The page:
From 2010 to 2016, Dara Chenevert worked as the interim chief business enterprise and safety officer for Hillsborough Area Regional Transit (HART) in Tampa, Florida. In this capacity, she oversaw all aspects of human resource management and risk management. In her personal time, Dara Chenevert enjoys cooking and is particularly fond of making gumbo.
1. The Roux - Roux is the starting point for any gumbo, and getting it right will go a long way in making the finished product shine. This mixture of oil and flour helps thicken the gumbo while also providing flavor. For gumbo, go for a darker roux that looks similar to melted dark chocolate. Achieving the perfect roux means cooking it almost to the point of burning, which may take some practice and dedicated attention.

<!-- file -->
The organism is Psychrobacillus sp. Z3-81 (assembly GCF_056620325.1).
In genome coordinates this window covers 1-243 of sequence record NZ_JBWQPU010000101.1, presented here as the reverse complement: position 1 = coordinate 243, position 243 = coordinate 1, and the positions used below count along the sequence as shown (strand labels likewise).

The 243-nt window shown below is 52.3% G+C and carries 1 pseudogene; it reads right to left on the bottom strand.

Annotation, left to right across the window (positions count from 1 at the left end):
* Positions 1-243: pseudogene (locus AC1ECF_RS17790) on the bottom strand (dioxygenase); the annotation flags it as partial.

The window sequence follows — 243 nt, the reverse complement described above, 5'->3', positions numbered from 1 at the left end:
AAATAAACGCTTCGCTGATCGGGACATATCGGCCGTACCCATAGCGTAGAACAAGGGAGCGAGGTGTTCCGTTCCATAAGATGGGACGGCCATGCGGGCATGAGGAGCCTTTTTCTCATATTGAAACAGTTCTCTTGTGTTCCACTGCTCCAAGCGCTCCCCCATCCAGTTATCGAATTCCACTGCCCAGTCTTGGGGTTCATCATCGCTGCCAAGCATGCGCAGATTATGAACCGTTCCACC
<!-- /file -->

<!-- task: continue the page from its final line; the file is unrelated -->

2. The Stock - While some people use water, beef, seafood, or chicken stock will bring even more flavor out of your gumbo. If using a commercial stock, pay attention to how much salt is in it and adjust your gumbo recipe accordingly.
3. The Meat - Cook your meat beforehand and add it to your gumbo near the end of the cooking process to avoid overcooking the meat. This tactic is especially important for delicate and fast-cooking seafood, where overcooking leaves diners with a rubbery, tough meat.
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